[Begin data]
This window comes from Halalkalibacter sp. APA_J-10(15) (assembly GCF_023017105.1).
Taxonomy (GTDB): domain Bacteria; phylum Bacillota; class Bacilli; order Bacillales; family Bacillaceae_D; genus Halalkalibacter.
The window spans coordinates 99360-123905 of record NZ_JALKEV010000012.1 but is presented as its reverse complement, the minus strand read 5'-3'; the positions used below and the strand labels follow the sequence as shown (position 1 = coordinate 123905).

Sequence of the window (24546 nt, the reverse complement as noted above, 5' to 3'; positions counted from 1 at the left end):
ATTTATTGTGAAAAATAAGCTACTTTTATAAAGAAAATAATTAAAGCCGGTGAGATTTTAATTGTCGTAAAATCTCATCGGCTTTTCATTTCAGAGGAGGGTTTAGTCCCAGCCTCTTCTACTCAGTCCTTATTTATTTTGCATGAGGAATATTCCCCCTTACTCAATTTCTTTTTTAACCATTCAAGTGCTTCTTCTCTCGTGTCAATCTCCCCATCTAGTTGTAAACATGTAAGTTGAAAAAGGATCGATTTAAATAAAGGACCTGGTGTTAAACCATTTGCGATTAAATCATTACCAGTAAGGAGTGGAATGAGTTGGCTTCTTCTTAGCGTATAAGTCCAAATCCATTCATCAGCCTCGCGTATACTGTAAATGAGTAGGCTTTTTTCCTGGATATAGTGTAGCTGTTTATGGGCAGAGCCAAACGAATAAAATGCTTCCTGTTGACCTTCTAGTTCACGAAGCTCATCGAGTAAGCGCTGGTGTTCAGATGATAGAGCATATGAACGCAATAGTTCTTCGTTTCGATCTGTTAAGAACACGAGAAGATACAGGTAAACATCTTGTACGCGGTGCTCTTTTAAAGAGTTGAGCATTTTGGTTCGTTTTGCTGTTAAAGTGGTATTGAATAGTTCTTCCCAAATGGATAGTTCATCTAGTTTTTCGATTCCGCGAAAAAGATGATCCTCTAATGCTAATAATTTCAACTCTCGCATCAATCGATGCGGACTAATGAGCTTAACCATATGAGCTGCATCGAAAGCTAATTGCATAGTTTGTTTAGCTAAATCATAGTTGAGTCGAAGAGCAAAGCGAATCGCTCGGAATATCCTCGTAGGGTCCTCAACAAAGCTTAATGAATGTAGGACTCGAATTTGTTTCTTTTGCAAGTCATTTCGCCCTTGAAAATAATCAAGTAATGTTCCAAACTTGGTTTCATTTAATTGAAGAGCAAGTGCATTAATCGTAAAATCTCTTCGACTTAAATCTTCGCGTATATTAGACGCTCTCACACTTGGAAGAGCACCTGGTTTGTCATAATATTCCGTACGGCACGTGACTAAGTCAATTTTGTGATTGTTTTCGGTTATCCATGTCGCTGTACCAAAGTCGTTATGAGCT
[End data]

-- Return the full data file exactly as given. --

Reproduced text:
This window comes from Halalkalibacter sp. APA_J-10(15) (assembly GCF_023017105.1).
Taxonomy (GTDB): domain Bacteria; phylum Bacillota; class Bacilli; order Bacillales; family Bacillaceae_D; genus Halalkalibacter.
The window spans coordinates 99360-123905 of record NZ_JALKEV010000012.1 but is presented as its reverse complement, the minus strand read 5'-3'; the positions used below and the strand labels follow the sequence as shown (position 1 = coordinate 123905).

Sequence of the window (24546 nt, the reverse complement as noted above, 5' to 3'; positions counted from 1 at the left end):
ATTTATTGTGAAAAATAAGCTACTTTTATAAAGAAAATAATTAAAGCCGGTGAGATTTTAATTGTCGTAAAATCTCATCGGCTTTTCATTTCAGAGGAGGGTTTAGTCCCAGCCTCTTCTACTCAGTCCTTATTTATTTTGCATGAGGAATATTCCCCCTTACTCAATTTCTTTTTTAACCATTCAAGTGCTTCTTCTCTCGTGTCAATCTCCCCATCTAGTTGTAAACATGTAAGTTGAAAAAGGATCGATTTAAATAAAGGACCTGGTGTTAAACCATTTGCGATTAAATCATTACCAGTAAGGAGTGGAATGAGTTGGCTTCTTCTTAGCGTATAAGTCCAAATCCATTCATCAGCCTCGCGTATACTGTAAATGAGTAGGCTTTTTTCCTGGATATAGTGTAGCTGTTTATGGGCAGAGCCAAACGAATAAAATGCTTCCTGTTGACCTTCTAGTTCACGAAGCTCATCGAGTAAGCGCTGGTGTTCAGATGATAGAGCATATGAACGCAATAGTTCTTCGTTTCGATCTGTTAAGAACACGAGAAGATACAGGTAAACATCTTGTACGCGGTGCTCTTTTAAAGAGTTGAGCATTTTGGTTCGTTTTGCTGTTAAAGTGGTATTGAATAGTTCTTCCCAAATGGATAGTTCATCTAGTTTTTCGATTCCGCGAAAAAGATGATCCTCTAATGCTAATAATTTCAACTCTCGCATCAATCGATGCGGACTAATGAGCTTAACCATATGAGCTGCATCGAAAGCTAATTGCATAGTTTGTTTAGCTAAATCATAGTTGAGTCGAAGAGCAAAGCGAATCGCTCGGAATATCCTCGTAGGGTCCTCAACAAAGCTTAATGAATGTAGGACTCGAATTTGTTTCTTTTGCAAGTCATTTCGCCCTTGAAAATAATCAAGTAATGTTCCAAACTTGGTTTCATTTAATTGAAGAGCAAGTGCATTAATCGTAAAATCTCTTCGACTTAAATCTTCGCGTATATTAGACGCTCTCACACTTGGAAGAGCACCTGGTTTGTCATAATATTCCGTACGGCACGTGACTAAGTCAATTTTGTGATTGTTTTCGGTTATCCATGTCGCTGTACCAAAGTCGTTATGAGCT